247

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Millennium: 1st millennium
Centuries:
Decades:
Years:
247 in various calendars
Gregorian calendar 247
CCXLVII
Ab urbe condita 1000
Assyrian calendar 4997
Balinese saka calendar 168–169
Bengali calendar −346
Berber calendar 1197
Buddhist calendar 791
Burmese calendar −391
Byzantine calendar 5755–5756
Chinese calendar 丙寅(Fire Tiger)
2943 or 2883
    — to —
丁卯年 (Fire Rabbit)
2944 or 2884
Coptic calendar −37 – −36
Discordian calendar 1413
Ethiopian calendar 239–240
Hebrew calendar 4007–4008
Hindu calendars
 - Vikram Samvat 303–304
 - Shaka Samvat 168–169
 - Kali Yuga 3347–3348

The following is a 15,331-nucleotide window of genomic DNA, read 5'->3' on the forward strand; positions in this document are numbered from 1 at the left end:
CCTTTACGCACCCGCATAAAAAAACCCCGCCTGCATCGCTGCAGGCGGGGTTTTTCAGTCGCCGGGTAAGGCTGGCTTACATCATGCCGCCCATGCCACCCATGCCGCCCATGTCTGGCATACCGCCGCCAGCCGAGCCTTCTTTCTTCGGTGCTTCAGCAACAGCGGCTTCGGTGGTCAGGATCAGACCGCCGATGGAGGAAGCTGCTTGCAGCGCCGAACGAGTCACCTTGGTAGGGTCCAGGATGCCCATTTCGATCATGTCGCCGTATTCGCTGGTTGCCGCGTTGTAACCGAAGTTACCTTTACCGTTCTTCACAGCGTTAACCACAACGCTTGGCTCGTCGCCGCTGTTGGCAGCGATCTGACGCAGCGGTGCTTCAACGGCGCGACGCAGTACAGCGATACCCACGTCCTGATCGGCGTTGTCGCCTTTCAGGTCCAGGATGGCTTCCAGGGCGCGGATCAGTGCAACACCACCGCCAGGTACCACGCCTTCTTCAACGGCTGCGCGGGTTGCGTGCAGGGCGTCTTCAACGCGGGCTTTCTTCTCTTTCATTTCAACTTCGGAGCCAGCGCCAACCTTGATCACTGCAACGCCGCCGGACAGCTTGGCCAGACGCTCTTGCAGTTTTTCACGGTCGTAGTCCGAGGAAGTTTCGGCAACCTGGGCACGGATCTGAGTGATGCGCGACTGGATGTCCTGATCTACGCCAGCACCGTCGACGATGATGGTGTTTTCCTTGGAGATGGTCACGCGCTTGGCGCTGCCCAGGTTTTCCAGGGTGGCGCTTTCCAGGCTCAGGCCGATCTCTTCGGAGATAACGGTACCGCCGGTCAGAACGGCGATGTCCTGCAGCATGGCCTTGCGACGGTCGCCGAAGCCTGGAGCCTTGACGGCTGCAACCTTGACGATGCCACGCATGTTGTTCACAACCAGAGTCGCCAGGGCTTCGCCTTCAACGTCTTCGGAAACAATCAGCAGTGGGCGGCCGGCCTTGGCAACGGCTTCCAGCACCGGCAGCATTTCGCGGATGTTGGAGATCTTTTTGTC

Holocene calendar 10247
Iranian calendar 375 BP – 374 BP
Islamic calendar 387 BH – 386 BH
Javanese calendar 125–126
Julian calendar 247
CCXLVII
Korean calendar 2580
Minguo calendar 1665 before ROC
民前1665年
Nanakshahi calendar −1221
Seleucid era 558/559 AG
Thai solar calendar 789–790
Tibetan calendar 阳火虎年
(male Fire-Tiger)
373 or −8 or −780
    — to —
阴火兔年
(female Fire-Rabbit)
374 or −7 or −779
Sestertius minted in 247 by Philip the Arab to celebrate Dacia province and its legions, V Macedonica and XIII Gemina. Note the eagle and the lion, V's and XIII's symbols, in the reverse.

Year 247 (CCXLVII) was a common year starting on Friday (link will display the full calendar) of the Julian calendar. At the time, it was known as the Year of the Consulship of Philippus and Severus (or, less frequently, year 1000 Ab urbe condita). The denomination 247 for this year has been used since the early medieval period, when the Anno Domini calendar era became the prevalent method in Europe for naming years.

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